Some people still think basketball is spelled U-C-L-A and that John Wooden still sits courtside at Pauley Pavilion with his Wizard's wand concealed in a rolled-up program. How else to explain why the Bruins were invited to the NCAA tournament? Remember when they had lost only three games in Pauley in 11 years? Well, this season, the first under Coach Larry Brown, they lost four. Not only that, UCLA lost nine games in all, the most in 17 years, and finished an embarrassing fourth in the Pac-10. Invite these Bruins to the NCAAs? What nerve, what gall, what...genius.
Last week at the West Regional in Tucson, UCLA continued to start two freshman guards, Rod Foster and Michael Holton, and a relative runt at center, 6'6" sophomore Mike Sanders. And the Bruins continued to gun down bigger teams with better records. First it was Old Dominion and DePaul. Now it was Ohio State and Clemson.
All of a sudden, Brown, to his and everybody else's amazement, had a team in the semifinals, something Wooden didn't accomplish until his 14th season in Westwood.
Ohio State was a distinct favorite over UCLA Thursday night, having just crushed Arizona State, which in turn had bashed the Bruins by 12 in mid-February. Coach Eldon Miller started a monster front line of 6'9" Jim Smith, 6'10" Herb Williams and 6'7" Clark Kellogg. And Guard Kelvin Ransey, three times All-Big Ten, was, said Miller, "the best backcourt man I've worked with in 19 years of coaching."
Ransey, with 29 points, four rebounds and two assists, lived up to his notices, but the big men were too slow. James Wilkes, who had saved a little boy from drowning in a motel pool that afternoon, was a hero again in the evening, keeping the ball away from Williams in the middle. Sanders darted in and around the key for 19 points and eight rebounds. Ransey poured in the points, but UCLA won the battle of the boards 34-31, had four fewer turnovers and took the game 72-68, even without a good scoring night from Kiki Vandeweghe, who was limited to 12.
Sanders, voted the regional's outstanding player, was the key man. He had been a high school center in DeRidder, La. (ex-UCLA-star Walt Hazzard discovered him and recommended him for a grant-in-aid), but he hardly expected to play that position at UCLA.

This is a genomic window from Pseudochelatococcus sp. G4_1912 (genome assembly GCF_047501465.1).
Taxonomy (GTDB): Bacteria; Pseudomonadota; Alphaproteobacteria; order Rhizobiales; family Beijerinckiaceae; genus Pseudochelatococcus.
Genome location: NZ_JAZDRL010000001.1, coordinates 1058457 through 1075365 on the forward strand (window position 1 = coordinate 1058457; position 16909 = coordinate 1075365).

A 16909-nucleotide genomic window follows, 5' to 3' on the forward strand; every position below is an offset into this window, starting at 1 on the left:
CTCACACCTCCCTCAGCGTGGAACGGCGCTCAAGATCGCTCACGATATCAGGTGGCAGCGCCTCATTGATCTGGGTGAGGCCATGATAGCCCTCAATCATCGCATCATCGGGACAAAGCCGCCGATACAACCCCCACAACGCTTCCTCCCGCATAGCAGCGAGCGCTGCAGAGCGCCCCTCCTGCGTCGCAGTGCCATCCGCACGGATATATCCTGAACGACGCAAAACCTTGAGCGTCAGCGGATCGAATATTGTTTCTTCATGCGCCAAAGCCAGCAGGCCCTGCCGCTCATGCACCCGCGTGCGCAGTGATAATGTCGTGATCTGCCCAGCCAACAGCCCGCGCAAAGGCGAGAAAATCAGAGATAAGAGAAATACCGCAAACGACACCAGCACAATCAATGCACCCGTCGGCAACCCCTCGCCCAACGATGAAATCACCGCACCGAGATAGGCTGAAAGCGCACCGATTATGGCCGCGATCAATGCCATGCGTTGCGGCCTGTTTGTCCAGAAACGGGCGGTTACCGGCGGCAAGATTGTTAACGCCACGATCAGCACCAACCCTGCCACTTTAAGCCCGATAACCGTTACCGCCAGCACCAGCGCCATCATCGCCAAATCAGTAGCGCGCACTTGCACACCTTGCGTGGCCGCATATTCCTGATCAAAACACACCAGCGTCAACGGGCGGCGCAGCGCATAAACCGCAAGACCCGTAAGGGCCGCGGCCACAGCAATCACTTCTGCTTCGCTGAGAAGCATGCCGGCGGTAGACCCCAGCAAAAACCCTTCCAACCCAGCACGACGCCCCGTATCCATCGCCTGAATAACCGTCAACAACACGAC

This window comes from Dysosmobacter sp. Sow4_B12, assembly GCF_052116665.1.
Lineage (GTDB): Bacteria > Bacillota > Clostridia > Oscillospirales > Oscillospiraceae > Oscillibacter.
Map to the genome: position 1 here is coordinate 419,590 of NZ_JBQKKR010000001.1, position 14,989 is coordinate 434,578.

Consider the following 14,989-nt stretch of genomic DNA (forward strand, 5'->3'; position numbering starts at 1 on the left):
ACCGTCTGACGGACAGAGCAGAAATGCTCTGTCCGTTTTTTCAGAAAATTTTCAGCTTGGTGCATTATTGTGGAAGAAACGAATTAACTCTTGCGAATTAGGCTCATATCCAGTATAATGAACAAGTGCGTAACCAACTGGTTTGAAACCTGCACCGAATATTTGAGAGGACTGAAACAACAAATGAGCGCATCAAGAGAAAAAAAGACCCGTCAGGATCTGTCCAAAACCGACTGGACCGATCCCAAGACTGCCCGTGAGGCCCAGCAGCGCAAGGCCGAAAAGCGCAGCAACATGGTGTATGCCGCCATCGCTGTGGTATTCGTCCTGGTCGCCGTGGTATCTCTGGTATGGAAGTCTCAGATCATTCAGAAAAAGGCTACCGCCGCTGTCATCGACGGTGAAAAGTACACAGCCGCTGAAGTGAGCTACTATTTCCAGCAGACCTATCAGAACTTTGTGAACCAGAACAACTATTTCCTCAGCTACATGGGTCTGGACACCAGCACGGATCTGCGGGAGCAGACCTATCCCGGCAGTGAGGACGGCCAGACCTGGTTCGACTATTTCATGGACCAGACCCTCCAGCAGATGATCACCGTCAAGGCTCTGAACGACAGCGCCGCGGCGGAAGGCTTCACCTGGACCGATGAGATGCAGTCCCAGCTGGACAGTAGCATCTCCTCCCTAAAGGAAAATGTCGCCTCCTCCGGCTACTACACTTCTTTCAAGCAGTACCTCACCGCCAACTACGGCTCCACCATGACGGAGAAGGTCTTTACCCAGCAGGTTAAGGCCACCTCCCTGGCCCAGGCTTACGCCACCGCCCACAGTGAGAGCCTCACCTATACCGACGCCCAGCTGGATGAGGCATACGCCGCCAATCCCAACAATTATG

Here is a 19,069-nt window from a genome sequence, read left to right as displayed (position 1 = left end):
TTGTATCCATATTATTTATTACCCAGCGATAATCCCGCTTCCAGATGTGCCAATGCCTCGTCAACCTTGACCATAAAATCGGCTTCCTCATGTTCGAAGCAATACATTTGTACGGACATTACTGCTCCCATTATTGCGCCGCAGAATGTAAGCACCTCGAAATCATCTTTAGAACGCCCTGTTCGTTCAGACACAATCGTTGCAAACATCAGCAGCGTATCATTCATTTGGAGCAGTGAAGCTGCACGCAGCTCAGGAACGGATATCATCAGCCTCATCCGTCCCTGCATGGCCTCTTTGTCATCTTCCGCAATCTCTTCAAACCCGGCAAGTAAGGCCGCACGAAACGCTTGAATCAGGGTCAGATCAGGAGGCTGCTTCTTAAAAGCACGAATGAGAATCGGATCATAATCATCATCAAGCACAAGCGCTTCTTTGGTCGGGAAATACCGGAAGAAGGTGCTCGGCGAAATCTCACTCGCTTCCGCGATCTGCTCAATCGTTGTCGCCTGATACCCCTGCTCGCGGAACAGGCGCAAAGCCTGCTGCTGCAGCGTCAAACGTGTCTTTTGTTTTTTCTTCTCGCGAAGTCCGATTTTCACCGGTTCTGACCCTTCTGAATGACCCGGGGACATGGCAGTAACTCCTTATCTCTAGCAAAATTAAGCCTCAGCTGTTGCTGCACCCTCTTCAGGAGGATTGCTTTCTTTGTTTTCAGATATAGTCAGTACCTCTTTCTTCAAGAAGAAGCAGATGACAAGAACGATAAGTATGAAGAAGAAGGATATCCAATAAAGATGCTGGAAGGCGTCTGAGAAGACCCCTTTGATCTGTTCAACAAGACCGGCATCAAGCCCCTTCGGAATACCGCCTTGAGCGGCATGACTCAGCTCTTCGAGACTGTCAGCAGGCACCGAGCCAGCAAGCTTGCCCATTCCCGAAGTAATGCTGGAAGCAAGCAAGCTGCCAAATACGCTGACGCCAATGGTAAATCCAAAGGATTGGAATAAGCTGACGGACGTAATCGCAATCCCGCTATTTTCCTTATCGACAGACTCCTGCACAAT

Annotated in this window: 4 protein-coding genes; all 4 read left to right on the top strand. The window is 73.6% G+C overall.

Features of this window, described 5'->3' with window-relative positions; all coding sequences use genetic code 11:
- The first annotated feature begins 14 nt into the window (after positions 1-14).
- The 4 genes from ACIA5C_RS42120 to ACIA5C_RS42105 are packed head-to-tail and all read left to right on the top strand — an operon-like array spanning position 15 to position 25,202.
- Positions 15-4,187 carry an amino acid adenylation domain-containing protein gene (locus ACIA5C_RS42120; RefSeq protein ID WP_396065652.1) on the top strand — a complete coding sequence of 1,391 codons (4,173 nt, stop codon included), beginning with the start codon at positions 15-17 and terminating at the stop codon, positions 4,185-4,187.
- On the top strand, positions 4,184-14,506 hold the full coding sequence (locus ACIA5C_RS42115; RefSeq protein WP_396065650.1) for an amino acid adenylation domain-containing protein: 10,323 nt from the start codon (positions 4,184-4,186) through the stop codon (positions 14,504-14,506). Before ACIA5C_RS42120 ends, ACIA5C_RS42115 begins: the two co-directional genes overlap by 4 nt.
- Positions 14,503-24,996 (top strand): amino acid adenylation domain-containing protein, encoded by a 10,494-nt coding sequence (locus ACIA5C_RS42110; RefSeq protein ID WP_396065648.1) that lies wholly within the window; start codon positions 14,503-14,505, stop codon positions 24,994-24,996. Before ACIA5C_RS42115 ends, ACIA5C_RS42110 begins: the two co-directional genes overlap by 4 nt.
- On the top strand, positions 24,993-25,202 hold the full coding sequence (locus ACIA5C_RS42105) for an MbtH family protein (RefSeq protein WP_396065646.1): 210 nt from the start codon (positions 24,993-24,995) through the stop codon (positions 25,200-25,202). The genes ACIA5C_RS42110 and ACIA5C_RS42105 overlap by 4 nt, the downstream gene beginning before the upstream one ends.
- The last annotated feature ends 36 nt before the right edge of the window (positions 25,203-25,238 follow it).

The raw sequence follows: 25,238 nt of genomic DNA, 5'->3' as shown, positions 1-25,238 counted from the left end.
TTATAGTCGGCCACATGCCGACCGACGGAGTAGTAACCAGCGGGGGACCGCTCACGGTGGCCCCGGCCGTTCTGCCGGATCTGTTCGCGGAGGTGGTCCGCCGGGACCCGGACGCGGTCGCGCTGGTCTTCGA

When Brown was hired by UCLA, he kept ex-Bruin Larry Farmer as an assistant. Farmer told him, "There's a kid on our team that nobody's heard of, who probably played only 100 minutes all year as a freshman, who might be our best player. Coach, he'll play any position; he'll do anything it takes to win and you're going to fall in love with him."
Brown did come to admire Sanders, but he kept him on the bench at first, along with the freshman guards. He felt an obligation to start upperclassmen who had endured all or part of the Wooden-Gene Bartow-Gary Cunningham coaching changes. That policy has been junked, and Brown also has jettisoned a complicated attack and reinstituted Wood-en's old high-post offense.
After Ohio State came Clemson, well coached by Bill Foster and boasting three 6'10" men across the front line, as well as two good guards in All-ACC Billy Williams and Bobby Conrad, whose dad played in the 1955 NCAA tournament for Loyola of New Orleans. On Thursday, Clemson had followed its normal procedure of coming from behind in the second half to beat Lamar 74-66.
Clemson was a bit of a Cinderella team itself, having finished fourth in the ACC and having only one league victory on the road. Brown felt his team was drained by the Ohio State game and was worried that the Bruins couldn't win unless they were emotionally high. He was wrong. Clemson wasn't quick enough to stop UCLA from maneuvering into position for relatively unchallenged three-and four-foot jumpers. Vandeweghe and Sanders had 22 points and four assists apiece, and the four freshmen, Holton, Foster and subs Darren Daye and Cliff Pruitt, darted around like jackrabbits, accounting for a total of 31 points, nine rebounds and nine assists.
Early in the season this same talented quartet was making unforced turnovers and missing free throws in the clutch. Now they are, in effect, sophomores with lots of experience. If Vandeweghe isn't on target, they aren't bashful about putting it up themselves.
The final score was 85-74, and once again the Bruins won the rebound battle, too, 40-34. Foster was in awe of their board strength. "They're not as tall as some people," he said, "but they play a lot taller than you list 'em in the program." And he was impressed by their quickness. "We tried to press 'em a few times and they went by it before they knew we were pressin' 'em."
So for the 14th time (six more than its nearest rivals, Ohio State and Kentucky) UCLA had made it into the final four. Naturally, Brown had to allude to UCLA basketball tradition in his remarks to the press.
"We've played so much better in this series of games—the last six—than we have all year," he said. "I guess that's the reason we're going to Indianapolis. Our guys have those letters on their chests. Some of them think they're Superman, and I'm not going to tell them any different."
Don't look back, Rod Foster, someone may be gaining. The fleet guard didn't, nor did UCLA.
Vandeweghe, one of two seniors on the UCLA starting five, poured in 22 points against Clemson.